Vegetable Gardening Inside Your House

by GuestPoster on November 29, 2010

While many have grown house plants indoors for quite some time, raising vegetables inside is recently gaining a foothold. It is appealing to people with a small, shady yard as well as those whose mobility or flexibility is neot what it once was. There are some benefits–uninvited guests such as rabbits and squirrels are no longer a problem, nor are weeds. There will be no long hours in the hot sun for the gardener, no digging or tilling nor will poor soil quality be a hurdle.

An indoor vegetable gardener should begin his endeavors by finding a good location. A sun room with a lot of south facing windows is best but a space like that is not always available. Natural sunlight is best and access to it can be had by placing shelves for containers in front of a window; or perhaps tiers of shelving might be hanged from hooks in the ceiling, or even inside of an indoor greenhouse. It may be necessary to use a grow light to supplement the natural light; some grow light bulbs are of the highly efficient LED grow lights variety. The vegetables will need a suitable container. Window planter boxes are one approach to consider but plastic and ceramic pots will work as well. One can combine vegetables such as carrots or onions, which grow downward, with squash or cucumbers which have vines and spread out; some thought will have to be given to support for those plants which sprout a crop from vines. A tomato plant will do best in a large ceramic pot of its own and will need vertical support as it grows taller and its fruit start to mature.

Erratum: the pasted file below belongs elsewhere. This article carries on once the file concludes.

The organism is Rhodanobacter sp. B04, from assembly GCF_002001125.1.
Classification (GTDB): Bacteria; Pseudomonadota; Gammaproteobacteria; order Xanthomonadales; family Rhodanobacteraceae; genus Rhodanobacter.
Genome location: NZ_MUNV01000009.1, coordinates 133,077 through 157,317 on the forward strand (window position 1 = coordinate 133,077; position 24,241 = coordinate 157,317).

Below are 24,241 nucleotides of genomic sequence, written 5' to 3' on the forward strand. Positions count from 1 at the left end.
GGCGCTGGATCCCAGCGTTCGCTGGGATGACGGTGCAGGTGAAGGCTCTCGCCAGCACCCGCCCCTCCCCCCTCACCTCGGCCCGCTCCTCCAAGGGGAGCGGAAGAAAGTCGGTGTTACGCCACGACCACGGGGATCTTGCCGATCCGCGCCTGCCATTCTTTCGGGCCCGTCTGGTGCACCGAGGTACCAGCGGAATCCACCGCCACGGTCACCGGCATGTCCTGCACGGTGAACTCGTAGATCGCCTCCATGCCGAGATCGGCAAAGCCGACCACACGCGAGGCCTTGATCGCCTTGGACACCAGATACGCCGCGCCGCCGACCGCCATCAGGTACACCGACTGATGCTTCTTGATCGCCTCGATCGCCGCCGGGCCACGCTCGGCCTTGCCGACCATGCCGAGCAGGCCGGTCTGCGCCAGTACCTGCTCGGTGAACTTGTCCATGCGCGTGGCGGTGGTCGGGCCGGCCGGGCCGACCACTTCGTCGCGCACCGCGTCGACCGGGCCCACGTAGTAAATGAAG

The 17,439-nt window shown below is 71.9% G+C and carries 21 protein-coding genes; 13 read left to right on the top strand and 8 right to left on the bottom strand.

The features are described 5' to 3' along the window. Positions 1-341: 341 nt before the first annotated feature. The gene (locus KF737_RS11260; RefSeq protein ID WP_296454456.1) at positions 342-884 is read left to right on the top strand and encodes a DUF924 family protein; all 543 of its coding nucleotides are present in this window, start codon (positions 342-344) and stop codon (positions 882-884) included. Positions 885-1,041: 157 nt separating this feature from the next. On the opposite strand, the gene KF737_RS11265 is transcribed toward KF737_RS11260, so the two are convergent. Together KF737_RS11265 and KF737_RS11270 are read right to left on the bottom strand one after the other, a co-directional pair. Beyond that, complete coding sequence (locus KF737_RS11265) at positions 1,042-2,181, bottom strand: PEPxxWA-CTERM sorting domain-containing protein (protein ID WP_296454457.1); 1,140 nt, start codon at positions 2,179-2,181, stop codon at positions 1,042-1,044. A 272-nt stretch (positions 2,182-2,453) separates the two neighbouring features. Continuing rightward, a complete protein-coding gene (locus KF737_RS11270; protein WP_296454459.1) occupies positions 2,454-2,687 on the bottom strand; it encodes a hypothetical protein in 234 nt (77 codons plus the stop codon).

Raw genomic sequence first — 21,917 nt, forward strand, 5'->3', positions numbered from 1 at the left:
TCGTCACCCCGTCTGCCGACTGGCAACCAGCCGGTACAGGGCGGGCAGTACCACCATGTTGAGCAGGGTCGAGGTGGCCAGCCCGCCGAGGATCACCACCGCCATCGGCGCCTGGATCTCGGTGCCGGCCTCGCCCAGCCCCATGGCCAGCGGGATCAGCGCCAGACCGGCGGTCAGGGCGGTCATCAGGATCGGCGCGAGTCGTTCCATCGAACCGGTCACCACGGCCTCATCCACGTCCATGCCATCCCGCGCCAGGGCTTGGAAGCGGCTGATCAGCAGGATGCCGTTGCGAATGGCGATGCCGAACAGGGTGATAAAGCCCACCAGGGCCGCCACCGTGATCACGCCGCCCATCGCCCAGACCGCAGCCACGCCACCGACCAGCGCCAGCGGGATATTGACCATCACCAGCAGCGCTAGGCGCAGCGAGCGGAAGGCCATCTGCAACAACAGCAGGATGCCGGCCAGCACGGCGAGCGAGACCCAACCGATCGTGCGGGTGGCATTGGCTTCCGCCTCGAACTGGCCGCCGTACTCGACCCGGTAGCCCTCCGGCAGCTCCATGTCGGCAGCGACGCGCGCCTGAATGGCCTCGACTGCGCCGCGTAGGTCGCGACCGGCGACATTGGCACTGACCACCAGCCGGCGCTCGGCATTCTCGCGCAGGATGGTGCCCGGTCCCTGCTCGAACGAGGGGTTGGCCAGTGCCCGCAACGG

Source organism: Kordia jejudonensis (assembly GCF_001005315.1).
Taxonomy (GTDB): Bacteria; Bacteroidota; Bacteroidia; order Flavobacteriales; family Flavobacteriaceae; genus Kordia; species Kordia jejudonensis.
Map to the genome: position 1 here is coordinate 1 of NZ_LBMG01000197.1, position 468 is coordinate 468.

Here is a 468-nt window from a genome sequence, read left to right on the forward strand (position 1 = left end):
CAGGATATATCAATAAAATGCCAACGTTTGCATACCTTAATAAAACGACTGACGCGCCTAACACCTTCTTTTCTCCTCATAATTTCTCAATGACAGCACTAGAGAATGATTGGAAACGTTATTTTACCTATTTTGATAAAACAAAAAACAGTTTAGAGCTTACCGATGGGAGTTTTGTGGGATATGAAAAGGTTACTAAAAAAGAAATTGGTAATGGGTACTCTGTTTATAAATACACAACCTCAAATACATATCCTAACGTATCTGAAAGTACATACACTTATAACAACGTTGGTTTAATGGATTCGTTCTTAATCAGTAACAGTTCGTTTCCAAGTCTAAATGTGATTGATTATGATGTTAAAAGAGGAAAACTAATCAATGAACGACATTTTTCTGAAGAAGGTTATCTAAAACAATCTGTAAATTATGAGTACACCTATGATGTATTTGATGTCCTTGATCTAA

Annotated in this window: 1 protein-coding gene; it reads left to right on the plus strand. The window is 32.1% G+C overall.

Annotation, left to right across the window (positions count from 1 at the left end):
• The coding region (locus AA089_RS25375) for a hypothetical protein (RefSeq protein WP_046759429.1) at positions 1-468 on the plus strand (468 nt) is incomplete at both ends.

Watering an indoor vegetable garden is different from an outdoor undertaking. There is no rain, nor is there any kind of nearby underground water source from which a plant might draw. All moisture for the plant comes from the gardener, whether it is a misted or poured into the soil. Naturally the indoor gardener wants to avoid splashing water on the floor so they must use a careful, deliberate delivery to avoid making a mess. And while a drip system is fine, even recommended for an outside garden, it is much more cumbersome inside. So the indoor gardener should plan on watering daily and doing so carefully so that splashing is minimized and that the vegetables receive the proper amount of water; and inside it has to be remembered that, since water will not drain very far away, over watering is as much a peril as lack of water.

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